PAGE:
By 2030-2040 climate change will prolong wildfire seasons, adding a month in European countries including Spain, Portugal and Greece
Four Twenty Seven has released a report analysing future changes to wildfire potential globally. Areas ranging from California and Australia to the Amazon, Spain and the Arctic have experienced unprecedented loss of life and damage from wildfires in the past several years.
Climate change is already making wildfires more severe and the new research finds that it will lead to longer wildfire seasons in areas already prone to wildfires, and create hotter and drier conditions that will expose entirely new areas. Understanding which areas are exposed to changing wildfire conditions will help leaders in government, finance and public health to mitigate catastrophic loss.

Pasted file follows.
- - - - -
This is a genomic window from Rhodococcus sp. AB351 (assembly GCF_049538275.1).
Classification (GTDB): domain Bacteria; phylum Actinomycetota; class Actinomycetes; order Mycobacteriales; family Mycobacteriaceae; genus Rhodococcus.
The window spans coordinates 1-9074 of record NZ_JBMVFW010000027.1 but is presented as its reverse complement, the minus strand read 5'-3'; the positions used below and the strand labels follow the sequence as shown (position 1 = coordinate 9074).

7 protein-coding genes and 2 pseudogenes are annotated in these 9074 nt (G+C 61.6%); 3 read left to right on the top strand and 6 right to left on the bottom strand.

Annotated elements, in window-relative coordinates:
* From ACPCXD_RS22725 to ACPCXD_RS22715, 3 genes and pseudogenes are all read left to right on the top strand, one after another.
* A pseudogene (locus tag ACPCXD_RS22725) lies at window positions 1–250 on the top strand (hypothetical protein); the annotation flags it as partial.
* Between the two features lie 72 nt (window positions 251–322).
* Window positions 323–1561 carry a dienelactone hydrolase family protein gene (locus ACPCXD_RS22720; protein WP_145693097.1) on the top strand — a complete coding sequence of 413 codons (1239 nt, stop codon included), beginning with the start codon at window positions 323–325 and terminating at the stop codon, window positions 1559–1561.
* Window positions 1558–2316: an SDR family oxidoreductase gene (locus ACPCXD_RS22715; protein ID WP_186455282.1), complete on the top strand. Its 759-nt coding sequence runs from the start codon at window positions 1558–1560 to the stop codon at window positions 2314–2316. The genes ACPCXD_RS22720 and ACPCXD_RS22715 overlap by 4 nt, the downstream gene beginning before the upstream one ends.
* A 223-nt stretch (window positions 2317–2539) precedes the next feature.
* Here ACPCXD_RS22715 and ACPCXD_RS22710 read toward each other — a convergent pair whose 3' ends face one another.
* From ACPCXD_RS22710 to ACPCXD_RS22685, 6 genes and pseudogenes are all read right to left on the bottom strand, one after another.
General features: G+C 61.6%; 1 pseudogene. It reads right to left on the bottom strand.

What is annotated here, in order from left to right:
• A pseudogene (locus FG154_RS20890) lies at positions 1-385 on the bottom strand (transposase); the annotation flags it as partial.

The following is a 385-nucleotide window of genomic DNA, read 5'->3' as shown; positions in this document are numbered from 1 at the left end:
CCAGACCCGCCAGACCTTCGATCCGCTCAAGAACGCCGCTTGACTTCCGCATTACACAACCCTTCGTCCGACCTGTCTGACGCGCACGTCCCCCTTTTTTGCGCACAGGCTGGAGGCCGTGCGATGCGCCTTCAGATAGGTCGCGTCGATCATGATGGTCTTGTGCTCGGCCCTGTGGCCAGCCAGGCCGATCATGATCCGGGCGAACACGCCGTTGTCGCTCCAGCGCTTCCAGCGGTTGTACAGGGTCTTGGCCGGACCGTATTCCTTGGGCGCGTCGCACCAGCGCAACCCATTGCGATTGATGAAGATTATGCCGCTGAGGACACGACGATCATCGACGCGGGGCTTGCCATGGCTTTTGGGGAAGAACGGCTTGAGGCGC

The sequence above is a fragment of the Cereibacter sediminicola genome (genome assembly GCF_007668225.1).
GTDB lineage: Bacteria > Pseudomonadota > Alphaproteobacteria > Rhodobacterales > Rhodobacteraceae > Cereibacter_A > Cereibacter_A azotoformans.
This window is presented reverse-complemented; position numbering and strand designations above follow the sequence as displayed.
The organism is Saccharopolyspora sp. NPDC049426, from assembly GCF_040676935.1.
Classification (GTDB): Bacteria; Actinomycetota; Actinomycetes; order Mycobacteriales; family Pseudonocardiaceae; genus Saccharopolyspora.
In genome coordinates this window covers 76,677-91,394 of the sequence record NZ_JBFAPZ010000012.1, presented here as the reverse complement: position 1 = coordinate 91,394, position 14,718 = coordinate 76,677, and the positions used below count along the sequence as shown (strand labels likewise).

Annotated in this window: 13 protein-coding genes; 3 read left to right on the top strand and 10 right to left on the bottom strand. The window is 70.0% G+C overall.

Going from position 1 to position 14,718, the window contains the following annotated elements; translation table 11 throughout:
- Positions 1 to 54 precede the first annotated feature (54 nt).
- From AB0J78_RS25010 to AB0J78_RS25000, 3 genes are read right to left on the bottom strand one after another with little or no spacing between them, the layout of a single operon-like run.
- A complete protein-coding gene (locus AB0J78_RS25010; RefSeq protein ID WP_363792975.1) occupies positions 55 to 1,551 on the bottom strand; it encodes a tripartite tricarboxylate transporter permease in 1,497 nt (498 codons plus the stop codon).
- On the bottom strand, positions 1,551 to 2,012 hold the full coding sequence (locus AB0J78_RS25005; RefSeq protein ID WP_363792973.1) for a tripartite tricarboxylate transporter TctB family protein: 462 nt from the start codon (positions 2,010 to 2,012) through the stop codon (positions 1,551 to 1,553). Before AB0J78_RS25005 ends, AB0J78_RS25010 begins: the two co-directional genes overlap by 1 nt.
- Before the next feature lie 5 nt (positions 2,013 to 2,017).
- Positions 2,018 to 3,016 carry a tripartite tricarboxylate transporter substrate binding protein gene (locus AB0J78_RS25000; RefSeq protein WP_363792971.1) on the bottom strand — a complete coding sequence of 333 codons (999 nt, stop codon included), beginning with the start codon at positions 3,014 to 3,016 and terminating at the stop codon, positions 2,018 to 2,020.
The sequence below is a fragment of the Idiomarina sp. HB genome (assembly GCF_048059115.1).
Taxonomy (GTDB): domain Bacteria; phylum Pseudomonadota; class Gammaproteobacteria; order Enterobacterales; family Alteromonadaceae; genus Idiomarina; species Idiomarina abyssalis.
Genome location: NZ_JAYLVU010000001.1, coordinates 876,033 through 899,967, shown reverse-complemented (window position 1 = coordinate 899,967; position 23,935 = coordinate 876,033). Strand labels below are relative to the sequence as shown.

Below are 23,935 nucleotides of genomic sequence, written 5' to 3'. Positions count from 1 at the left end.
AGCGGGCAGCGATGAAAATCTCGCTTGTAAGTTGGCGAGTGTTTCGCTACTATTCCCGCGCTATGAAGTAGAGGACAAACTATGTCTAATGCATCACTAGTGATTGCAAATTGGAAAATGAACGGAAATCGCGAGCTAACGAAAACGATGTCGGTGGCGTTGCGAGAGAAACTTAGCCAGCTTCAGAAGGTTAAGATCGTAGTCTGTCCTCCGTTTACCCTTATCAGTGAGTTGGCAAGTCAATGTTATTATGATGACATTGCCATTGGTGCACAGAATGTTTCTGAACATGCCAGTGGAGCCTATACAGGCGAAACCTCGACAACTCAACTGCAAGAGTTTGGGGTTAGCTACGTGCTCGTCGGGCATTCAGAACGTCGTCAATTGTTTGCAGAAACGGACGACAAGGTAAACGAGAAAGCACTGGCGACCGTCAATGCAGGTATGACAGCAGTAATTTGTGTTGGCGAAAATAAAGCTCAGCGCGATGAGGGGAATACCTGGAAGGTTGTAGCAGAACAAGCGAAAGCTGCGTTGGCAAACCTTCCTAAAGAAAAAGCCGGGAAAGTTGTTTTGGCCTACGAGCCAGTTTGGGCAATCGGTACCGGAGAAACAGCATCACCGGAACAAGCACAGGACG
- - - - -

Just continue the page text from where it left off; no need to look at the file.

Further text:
Key Findings of the report, Climate Change and Wildfires: Projecting Future Wildfire Potential, include:
- In areas already exposed to wildfires, by 2030-2040 climate change will prolong wildfire seasons, adding up to three months of days with high wildfire potential in Western Australia, over two months in regions of northern California and a month in European countries including Spain, Portugal and Greece.
- New wildfire risks will emerge in historically wet and cool regions, such as Siberia, which is projected to have 20 more days of high wildfire potential in 2030-2040.
- Globally, western portions of the Amazon and Southeast Asia will experience the largest relative increases in wildfire severity, further threatening crucial biodiversity hotspots and carbon sinks.
- Confronting this new risk will take unprecedented resources and new approaches in regions not familiar with wildfires and worsening wildfire seasons will continue to threaten already limited resources in currently exposed areas.
“As the climate changes, we are witnessing the effects of more frequent and severe wildfires. We developed the model to show where these changes will be the greatest in the coming decades, and ultimately, provide communities and markets with a robust, forward-looking dataset to help plan ahead,” says Nik Steinberg, Twenty Seven’s managing director of Research